We're told this is a viral effort from Coke. It's a video called The Mouth which shows a bunch of guys (agency creatives goofing off perhaps?) talking into their video camera phones while pointing their phone at another camera to capture it all. The video ends with a product shot of Coke and a guy drinking a bottle of Coke while filming himself doing so. Weird. But weird usually works. Pointless does too. In fact, this could easily be swapped out for a cell phone company promoting its video cam. The video, posted on YouTube March 2, now, as of March 5, has 16,000 views. Hardly network television numbers but we'll watch where it goes.
To promote AxeFantasy, Lowe Dubai created the Axe Mmmousepad which has a bit of fun playing off the desires of men when in the presence of a short skirt. The mouse pad was placed in Internet cafes across the UAE hoping to reach young men. Once a guy puts his hand up the skirt, he discovers his Axe Fantasy. Precitably, many of the mouse pads where stolen from the cafes, perhaps for a bit of private enjoyment.
Sandeep Fernandes of Lowe Dubai tells us the effort drove over 3000 unique visitors to AxeFantasy and generated 115,000 page views during the month-long launch campaign. We're guessing these are UAE numbers since these sorts of numbers would occur in less than day for a campaign launched in the U.S. or the U.K. All the same, we like the approach. It definitely grabs attention and peaks interest. See additional images of the promotion here.
With its usual wit, Axe has come out with yet another quirky promotion, this time, for its Axe Snake Gel, an exfoliating shower gel. A site called The Order of the Serpentine was developed to provide support for guys who have suffered from the "questionable hook-up." For any guy that's rolled over in the morning and wished he'd never hopped into bed in the first place, this site functions as a support group of sorts with an in-depth look at the history of questionable hook-ups and a look at the genesis of The Order of the Serpentine. As always, it's good stuff.
If you were a guy walking down the street and saw a girl/woman in vertical bed with the a headline over her that read, "Shop at Erawan Bangkok and spend two nights with...," what would you do? What would you think? Would you walk over and ask if you could crawl into the bed for a nooner or would you ask if her boyfriend had just kicked her out? Would you ask her if there was some new public sleeping trend you were missing out on? Girl in Bed Would you wonder why she had that headline over her head and was passing out fliers? Would you ask her how long the crazy ad agency that came up with this asked her to stand there as man-bait? Or, while we seem to doubt it, would you just walk buy and ignore it like you do with all other advertising?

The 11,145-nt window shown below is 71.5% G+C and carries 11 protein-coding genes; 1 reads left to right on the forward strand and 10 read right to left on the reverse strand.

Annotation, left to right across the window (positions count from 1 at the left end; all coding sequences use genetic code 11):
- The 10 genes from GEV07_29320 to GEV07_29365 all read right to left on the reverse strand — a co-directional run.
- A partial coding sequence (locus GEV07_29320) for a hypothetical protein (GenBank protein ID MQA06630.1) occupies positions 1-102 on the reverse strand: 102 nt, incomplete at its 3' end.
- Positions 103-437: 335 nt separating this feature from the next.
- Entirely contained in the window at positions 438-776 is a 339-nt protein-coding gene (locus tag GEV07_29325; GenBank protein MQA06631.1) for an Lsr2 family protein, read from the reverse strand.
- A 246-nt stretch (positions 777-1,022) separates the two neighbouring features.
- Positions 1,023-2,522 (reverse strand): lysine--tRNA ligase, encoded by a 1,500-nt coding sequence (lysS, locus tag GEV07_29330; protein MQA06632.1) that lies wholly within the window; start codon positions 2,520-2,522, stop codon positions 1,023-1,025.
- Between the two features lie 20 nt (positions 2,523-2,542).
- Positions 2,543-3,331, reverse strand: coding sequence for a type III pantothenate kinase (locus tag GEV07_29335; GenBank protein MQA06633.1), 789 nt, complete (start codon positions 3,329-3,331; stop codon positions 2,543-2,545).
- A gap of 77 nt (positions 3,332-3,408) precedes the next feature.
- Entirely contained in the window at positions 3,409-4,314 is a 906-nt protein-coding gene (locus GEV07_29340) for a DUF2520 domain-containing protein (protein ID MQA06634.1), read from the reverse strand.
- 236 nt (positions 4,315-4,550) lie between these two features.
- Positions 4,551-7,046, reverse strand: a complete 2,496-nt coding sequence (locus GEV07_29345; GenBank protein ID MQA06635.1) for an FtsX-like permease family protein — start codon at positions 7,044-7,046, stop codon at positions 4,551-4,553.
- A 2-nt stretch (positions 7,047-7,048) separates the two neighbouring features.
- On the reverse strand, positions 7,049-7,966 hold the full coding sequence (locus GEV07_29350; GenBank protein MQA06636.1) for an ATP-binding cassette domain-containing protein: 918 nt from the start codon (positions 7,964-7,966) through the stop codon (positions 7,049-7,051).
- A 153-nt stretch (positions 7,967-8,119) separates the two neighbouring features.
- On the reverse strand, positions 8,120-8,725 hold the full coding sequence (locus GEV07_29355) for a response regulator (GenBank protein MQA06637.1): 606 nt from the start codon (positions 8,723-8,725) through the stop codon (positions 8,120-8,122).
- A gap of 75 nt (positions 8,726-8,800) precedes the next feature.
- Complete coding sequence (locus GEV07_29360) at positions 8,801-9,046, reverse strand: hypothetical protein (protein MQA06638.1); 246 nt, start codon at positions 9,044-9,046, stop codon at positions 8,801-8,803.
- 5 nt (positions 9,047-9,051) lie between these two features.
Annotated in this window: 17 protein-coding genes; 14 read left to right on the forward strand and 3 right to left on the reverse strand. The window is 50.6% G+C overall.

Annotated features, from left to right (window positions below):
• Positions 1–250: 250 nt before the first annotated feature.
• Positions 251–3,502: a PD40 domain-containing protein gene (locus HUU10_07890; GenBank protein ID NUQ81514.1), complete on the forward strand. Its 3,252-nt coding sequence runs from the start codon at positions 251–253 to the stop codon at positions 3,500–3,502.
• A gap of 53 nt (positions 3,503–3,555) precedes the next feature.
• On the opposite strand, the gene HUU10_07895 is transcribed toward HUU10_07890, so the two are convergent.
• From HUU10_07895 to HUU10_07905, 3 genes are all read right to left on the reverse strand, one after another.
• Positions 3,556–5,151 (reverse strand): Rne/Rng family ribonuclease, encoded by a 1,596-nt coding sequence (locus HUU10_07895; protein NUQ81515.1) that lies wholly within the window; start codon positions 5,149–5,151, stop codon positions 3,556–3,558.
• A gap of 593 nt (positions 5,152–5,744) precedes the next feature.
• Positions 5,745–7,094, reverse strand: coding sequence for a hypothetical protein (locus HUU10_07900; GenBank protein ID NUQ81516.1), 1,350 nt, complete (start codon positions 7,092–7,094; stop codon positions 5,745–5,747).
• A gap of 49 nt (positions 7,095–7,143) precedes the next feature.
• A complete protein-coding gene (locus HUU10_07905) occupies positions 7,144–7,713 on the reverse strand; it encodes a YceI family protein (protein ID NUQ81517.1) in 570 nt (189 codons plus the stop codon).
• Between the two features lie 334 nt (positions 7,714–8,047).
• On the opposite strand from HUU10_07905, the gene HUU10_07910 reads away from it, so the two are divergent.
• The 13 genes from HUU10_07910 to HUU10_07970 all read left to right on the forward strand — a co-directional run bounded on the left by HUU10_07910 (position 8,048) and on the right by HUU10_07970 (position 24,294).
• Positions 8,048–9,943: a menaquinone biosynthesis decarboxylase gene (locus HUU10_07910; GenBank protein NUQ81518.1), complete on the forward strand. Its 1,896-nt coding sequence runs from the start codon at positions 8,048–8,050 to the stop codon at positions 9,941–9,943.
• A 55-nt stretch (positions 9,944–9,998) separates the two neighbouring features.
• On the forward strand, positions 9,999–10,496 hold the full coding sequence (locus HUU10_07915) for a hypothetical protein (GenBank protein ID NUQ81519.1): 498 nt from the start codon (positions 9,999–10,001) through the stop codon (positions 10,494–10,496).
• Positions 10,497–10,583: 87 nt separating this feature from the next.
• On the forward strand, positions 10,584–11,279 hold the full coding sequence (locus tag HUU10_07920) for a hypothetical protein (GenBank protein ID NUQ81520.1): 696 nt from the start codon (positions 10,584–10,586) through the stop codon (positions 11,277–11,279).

Here's a simple but powerful message from the folks over at the agency whose name sounds like an 80's highschool jiggle-fest movie, Wexley School for Girls. The message was applied to handicap parking spots at schools prior to a prom.
Adverblog points to a little facial suckage contest called Kiss Off created by Dutch agency Qi for its client Stimorol Chewing Gum. It's a typical challenge game in which you choose your kissing character, your friend's character and the type of kiss. The challenge is then sent via email to the friend for viewing. The ubiquitous iPod is offered as a prize if your kiss is good enough. Britney won't be sending it to Kevin anytime soon.
Knob Creek has launched a new print campaign, its first since 2001, for the distiller's super-premium bourbon. Three ads were created by energy BBDO and will appear in men's magazines including Esquire, Fast Company, Men's Journal, Spin, Wired and The New Yorker. With the tagline, "Drink Life Deeply" and collage imagery that features the bottle, the campaign wallows in the self importance a high end brand is supposed to instill among its audience.
Fully embracing the notion and value of consumer generated content, MasterCard, during the Oscars, will air two commercial which say basically nothing. The ads, Sailboat and Typewriter, will follow the customary format of listing prices for various items and closing with the final item labeled "priceless." However, the item lines in these ads will be left blank. The ads will close encouraging people to go to priceless.com, click on "Write a Priceless Ad Contest" and complete the commercial by filling in the blanks using their own words.
Beginning March 13 and continuing for six and one half months during episodes of Procter & Gamble Productions' Guiding Light and As The World Turns on CBS, a multi-digit numerical code will appear on screen which viewers can match with the code they obtained off DaytimeDollars.com to win $500. It's a win-win straight forward strategy to increase viewership and ratings providing increased visibility of Procter & Gamble's and other advertisers' products as well as potentially increased ad revenue for CBS.
Because we've seen these images at least 3,000 times on Flickr in the last two days along with many people having sent them to us, we figure, hell, there must be something to them. While we're inclined to pass them off as a typical, ego-driven agency self-promotional effort, they are getting notice so there must be something good about these boards placed outside the offices of Brown Communications Group based out of Regina, Saskatchewan, Canada.
Brown describes its Light Switch board by saying, "Every corner of our building is supercharged with high energy strategy, advertising, interactive and public relations professionals. Stop by. Our lights are always on." Hasn't some wise-ass, eager to have a bit of fun, tried to turn off that light switch yet? Or try to plug something into the Wall Plug version of the board? Come on people. Get inventive.